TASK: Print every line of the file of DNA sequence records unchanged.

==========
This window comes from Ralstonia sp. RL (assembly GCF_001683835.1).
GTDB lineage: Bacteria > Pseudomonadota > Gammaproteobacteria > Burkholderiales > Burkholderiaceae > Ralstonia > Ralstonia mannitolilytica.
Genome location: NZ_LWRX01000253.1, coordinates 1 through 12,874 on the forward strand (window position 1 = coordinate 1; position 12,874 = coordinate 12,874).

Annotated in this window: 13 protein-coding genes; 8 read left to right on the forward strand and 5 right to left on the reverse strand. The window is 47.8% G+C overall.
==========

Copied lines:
This window comes from Ralstonia sp. RL (assembly GCF_001683835.1).
GTDB lineage: Bacteria > Pseudomonadota > Gammaproteobacteria > Burkholderiales > Burkholderiaceae > Ralstonia > Ralstonia mannitolilytica.
Genome location: NZ_LWRX01000253.1, coordinates 1 through 12,874 on the forward strand (window position 1 = coordinate 1; position 12,874 = coordinate 12,874).

Annotated in this window: 13 protein-coding genes; 8 read left to right on the forward strand and 5 right to left on the reverse strand. The window is 47.8% G+C overall.